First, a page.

Wednesday, December 21, 2011

Quote Of The Day

Image credit: Twitter image via Matt Stoller

It's from a couple of days ago, but it's still a good one. After discussing the changes that have happened in our nation's capital in the last couple of decades, the increased defense spending, Medicare costs going out of control thanks to the program not being allowed to negotiate prices the way private insurers can, and the trend toward favoring the rich with tax breaks, Robert Reich concludes:
“Big government” isn’t the problem. The problem is big money is taking over government.

Government is doing less of the things most of us want it to do — providing good public schools and affordable access to college, improving our roads and bridges and water systems, and maintaining safety nets to catch average people who fall — and more of the things big corporations, Wall Street, and the wealthy want it to do.

Some conservatives argue we wouldn’t have to worry about big money taking over government if we had a smaller government to begin with.
A smaller government that’s still dominated by money would continue to do the bidding of Wall Street, the pharmaceutical industry, oil companies, big agribusiness, big insurance, military contractors, and rich individuals.

It just wouldn’t do anything else.

The Defining Issue: Not Government’s Size, but Who It’s For
People who talk about making government smaller have been selling, or buying, a bill of goods. We are the fourth largest country in the world based on population, with by far the largest Gross Domestic Product (GDP). We, as a nation or as individuals, have economic and military commitments around the world that dwarf some countries' GDPs and defense establishments. Expecting our government to be small is an exercise in foolhardiness on that basis alone.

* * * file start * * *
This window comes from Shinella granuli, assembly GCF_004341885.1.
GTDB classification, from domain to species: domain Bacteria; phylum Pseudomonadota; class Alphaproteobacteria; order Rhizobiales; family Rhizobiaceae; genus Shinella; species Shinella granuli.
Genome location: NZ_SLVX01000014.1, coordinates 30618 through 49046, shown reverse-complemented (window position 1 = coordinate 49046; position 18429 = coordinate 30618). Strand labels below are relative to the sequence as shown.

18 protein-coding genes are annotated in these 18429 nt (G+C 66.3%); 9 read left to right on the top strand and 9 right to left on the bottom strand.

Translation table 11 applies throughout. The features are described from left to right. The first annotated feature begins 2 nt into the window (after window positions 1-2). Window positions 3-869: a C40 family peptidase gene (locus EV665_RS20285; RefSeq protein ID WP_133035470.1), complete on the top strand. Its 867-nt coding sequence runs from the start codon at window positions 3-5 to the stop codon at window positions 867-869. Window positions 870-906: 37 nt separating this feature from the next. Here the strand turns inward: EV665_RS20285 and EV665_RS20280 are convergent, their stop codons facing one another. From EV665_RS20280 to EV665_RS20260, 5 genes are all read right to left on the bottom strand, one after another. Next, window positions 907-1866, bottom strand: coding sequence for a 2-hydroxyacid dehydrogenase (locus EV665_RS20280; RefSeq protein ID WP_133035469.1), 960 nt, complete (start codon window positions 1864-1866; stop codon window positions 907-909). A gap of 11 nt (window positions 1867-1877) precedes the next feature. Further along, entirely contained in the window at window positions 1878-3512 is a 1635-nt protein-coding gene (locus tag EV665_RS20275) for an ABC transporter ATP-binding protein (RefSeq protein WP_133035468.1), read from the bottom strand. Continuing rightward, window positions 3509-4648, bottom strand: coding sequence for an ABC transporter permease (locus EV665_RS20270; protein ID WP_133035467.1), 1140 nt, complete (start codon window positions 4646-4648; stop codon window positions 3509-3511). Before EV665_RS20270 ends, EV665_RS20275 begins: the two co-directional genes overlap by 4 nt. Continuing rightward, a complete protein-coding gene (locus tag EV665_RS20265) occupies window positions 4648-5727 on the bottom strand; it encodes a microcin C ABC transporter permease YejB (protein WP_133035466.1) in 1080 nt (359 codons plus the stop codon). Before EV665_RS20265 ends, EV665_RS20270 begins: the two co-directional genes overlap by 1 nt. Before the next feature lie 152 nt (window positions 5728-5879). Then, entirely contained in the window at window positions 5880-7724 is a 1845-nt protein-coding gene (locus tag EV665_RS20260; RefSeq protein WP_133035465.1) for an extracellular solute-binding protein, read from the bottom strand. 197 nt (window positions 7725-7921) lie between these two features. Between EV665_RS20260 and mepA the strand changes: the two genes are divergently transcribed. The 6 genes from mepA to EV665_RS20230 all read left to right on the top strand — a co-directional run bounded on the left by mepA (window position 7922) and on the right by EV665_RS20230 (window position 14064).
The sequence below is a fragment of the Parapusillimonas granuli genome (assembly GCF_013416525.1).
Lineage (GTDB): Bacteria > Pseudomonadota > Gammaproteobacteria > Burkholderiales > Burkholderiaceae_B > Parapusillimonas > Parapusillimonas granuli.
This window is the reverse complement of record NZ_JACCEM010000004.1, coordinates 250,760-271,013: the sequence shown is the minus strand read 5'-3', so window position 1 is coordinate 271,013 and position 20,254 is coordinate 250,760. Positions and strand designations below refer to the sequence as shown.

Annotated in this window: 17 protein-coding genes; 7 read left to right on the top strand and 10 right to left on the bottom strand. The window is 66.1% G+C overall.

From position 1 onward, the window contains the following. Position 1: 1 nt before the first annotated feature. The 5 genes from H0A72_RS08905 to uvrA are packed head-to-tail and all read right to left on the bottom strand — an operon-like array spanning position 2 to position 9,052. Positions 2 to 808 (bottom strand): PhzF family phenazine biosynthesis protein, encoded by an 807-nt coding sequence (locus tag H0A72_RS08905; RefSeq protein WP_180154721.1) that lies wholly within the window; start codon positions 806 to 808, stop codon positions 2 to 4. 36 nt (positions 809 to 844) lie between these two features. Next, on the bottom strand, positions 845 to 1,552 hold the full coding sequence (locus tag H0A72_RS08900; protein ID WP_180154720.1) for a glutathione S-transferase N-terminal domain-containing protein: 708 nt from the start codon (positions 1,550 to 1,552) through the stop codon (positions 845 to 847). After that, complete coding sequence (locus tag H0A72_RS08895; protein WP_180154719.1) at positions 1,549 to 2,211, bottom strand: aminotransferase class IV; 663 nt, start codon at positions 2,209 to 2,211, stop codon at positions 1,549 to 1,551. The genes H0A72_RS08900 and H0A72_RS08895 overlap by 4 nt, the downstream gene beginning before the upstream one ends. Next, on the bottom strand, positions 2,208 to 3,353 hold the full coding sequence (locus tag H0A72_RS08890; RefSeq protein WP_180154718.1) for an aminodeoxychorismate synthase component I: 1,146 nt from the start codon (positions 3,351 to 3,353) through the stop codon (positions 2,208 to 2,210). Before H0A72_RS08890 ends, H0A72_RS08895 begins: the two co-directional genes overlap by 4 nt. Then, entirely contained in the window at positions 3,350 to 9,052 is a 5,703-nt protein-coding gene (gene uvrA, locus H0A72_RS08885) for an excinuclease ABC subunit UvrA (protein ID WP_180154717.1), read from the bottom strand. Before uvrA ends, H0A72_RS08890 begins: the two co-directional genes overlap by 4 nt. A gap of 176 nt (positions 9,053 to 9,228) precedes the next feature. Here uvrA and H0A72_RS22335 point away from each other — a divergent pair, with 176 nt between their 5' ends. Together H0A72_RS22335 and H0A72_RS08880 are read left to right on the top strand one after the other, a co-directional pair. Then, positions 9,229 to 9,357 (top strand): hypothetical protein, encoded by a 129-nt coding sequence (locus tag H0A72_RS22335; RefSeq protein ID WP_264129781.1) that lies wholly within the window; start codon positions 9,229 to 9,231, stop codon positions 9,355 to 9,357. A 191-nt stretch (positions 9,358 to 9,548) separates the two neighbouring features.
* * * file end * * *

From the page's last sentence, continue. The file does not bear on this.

Image credit: Occupy Together/Twitpic

But the more obvious, and more telling point is that "small government" has really served as a shorthand for the rich serving themselves, by helping themselves to our tax money, our government revenue, and to its ability to make changes in our society. They have used the courts to make it easier to do whatever they want to their employees, reversing decades of reform. They are making it harder to put them in prison for their malfeasance, thanks to a weakened regulatory system. Every year or two they try to change the way the Internet works so that they can crowd out the small, independent voices and businesses by, in effect, charging them protection money to make sure their sites are served.

They already own any news organization large enough to matter. They managed to bribe the government into letting that happen, too.

They could do this with small government, too, and even more easily. Power and wealth tend to accumulate in the hands of the people who are aggressive and ruthless enough to take it. That is a lesson that's as old as civilization, and only outright fools ignore it. Government can be a way of minimizing that trend, but only if it works for us. It doesn't now, and it hasn't for a long, long time.

None of the people who advocate for smaller government have proposed a practical alternative. Which, I think, should tell you where their loyalties really lie, assuming they're not outright fools.

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